In addition, artifacts such as those highlighted below appear from time to time and must be discarded.


Fortunately these artifacts are relatively easy to remove at the same time as blank lines. Station data records start with a numeric WMO number. The first line of each file starts with “CURRENT”, and supplies the date of the file. Updates or corrections to past station data records follow the current station data records, with lines starting “OVERDUE” or “CORRECTIONS” (or both) as section marker. Any line starting with blanks should either supply a date for the overdue or corrected records, or the name of a continent or country; otherwise treat as an artifact. The continent or country name lines can be ignored as the WMO number in the data record supplies the necessary information.

Exploration of updating from MCDW records

to be added

The comments from the parent post:

Thursday July 4. Short delay needed while downloading MCDW files for recent years, reformatting to enable comparison with Met Éireann data

Friday July 12. Progress report. Delay somewhat lengthened while exploring MCDW further. I think I now see how GHCN was incorporating corrupted data from MCDW, and how this should be avoided.

Before moving on I’m implementing the code which I believe should have been used by GNCN when importing MCDW data before describing the appropriate steps.  That will still leave open the question of how corrupted data entered MCDW in the first place, and whether this was really confined to “select stations in Ireland”. A comment from Nick Stokes suggests a line of inquiry to check. It would be helpful if there were adequate  documentation for MCDW. Using Google to search for such documentation turns up sensible recommendations as far back as 1993 (see below here) – peer-reviewed published paper, computer compatible format, etc – but not proper documentation. I’ll have more to say on the format of MCDW in particular, and how it might be improved with a simple change.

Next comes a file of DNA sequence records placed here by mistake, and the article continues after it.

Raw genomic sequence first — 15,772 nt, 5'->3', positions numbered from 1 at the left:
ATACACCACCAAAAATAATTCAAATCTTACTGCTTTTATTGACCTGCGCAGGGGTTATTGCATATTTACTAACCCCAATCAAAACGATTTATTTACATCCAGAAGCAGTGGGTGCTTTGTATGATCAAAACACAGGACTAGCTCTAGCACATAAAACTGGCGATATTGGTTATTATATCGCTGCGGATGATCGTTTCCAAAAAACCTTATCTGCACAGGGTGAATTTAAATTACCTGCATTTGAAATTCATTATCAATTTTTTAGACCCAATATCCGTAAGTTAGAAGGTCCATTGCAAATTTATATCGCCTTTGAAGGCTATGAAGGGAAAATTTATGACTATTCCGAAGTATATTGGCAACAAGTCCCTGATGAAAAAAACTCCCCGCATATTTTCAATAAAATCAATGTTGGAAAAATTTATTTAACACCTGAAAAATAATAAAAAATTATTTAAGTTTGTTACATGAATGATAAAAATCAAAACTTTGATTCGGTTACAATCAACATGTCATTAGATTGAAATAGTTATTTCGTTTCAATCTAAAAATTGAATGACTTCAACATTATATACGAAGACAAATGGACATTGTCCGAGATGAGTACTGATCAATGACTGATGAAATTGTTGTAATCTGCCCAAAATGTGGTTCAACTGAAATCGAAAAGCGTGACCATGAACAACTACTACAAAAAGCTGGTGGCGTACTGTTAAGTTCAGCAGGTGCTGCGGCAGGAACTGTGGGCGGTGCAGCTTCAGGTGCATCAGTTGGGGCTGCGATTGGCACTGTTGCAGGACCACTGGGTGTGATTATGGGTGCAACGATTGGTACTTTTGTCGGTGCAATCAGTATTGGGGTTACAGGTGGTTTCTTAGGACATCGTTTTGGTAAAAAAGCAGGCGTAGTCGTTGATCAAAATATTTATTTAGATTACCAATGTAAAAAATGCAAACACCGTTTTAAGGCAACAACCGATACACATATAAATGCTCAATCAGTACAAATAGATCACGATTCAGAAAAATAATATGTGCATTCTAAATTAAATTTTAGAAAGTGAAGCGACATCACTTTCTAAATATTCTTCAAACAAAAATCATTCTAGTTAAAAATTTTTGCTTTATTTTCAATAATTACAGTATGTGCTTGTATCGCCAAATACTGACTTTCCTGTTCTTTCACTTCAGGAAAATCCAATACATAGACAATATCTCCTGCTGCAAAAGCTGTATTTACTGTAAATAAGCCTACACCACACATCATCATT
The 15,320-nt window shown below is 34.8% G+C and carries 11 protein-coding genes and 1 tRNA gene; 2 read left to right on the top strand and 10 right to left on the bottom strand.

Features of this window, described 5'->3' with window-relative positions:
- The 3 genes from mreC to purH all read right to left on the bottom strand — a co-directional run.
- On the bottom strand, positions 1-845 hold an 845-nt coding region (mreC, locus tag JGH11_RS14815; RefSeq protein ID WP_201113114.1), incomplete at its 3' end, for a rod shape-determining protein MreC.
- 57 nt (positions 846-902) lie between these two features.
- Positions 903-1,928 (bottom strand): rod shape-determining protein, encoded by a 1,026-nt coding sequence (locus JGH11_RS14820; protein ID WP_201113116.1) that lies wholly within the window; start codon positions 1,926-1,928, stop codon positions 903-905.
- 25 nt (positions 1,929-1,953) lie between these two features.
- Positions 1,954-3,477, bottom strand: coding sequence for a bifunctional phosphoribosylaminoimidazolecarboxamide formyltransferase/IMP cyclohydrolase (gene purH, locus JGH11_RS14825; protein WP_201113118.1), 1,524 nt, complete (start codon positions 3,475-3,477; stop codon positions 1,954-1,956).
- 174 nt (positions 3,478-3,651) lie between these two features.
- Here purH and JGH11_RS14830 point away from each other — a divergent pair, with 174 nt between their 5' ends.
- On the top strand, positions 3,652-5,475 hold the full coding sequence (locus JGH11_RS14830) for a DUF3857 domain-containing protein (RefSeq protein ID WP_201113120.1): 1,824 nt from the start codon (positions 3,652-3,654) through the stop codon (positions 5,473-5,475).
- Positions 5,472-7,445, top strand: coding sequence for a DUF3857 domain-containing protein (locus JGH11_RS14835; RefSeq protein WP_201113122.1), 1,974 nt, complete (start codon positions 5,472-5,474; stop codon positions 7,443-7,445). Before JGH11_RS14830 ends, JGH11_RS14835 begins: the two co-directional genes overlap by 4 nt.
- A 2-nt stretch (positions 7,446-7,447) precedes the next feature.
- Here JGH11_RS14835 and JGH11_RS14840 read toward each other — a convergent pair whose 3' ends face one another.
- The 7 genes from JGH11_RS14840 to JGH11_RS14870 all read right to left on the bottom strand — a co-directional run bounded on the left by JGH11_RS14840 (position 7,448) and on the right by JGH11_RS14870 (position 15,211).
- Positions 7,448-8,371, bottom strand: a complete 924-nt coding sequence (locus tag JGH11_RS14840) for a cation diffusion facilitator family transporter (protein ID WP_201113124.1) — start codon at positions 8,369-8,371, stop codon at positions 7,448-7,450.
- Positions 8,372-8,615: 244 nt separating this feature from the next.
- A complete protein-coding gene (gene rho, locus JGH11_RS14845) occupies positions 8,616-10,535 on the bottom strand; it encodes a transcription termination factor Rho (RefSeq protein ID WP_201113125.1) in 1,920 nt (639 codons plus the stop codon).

Saturday July 13. Progress report.

MCDW files display inconsistent implementation of a format which could have been better designed. The inconsistent implementation requires validity testing of data which should not have been necessary, slowing coding to cater for these variants.

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2 Responses to MCDW Exploration

  1. Pingback: GISTEMP, GHCN and Valentia | Peter O'Neill's Blog

  2. klimareihenfritze says:

    Thanks for your interesting research!
    I learned from a supplement of printed MCDW (edition ~1970s/80s) that Y and Z indicate high level stations which do not report sea-level pressure. So “2994 Z” does NOT mean that the average pressure was 2994 hPa, but that the geopotential height at the level of 700 mbar (= hPa) was found at 2994 gpm (= geopotential meters). Respectively, a number like “1457 Y” means that the average geopotential height at the level of 850 hPa is reported in gpm.

    PS: Did you pass all errors to NOAA? This would allow them to detect the reason(s) for the mistakes and to correct the files in their FTP directory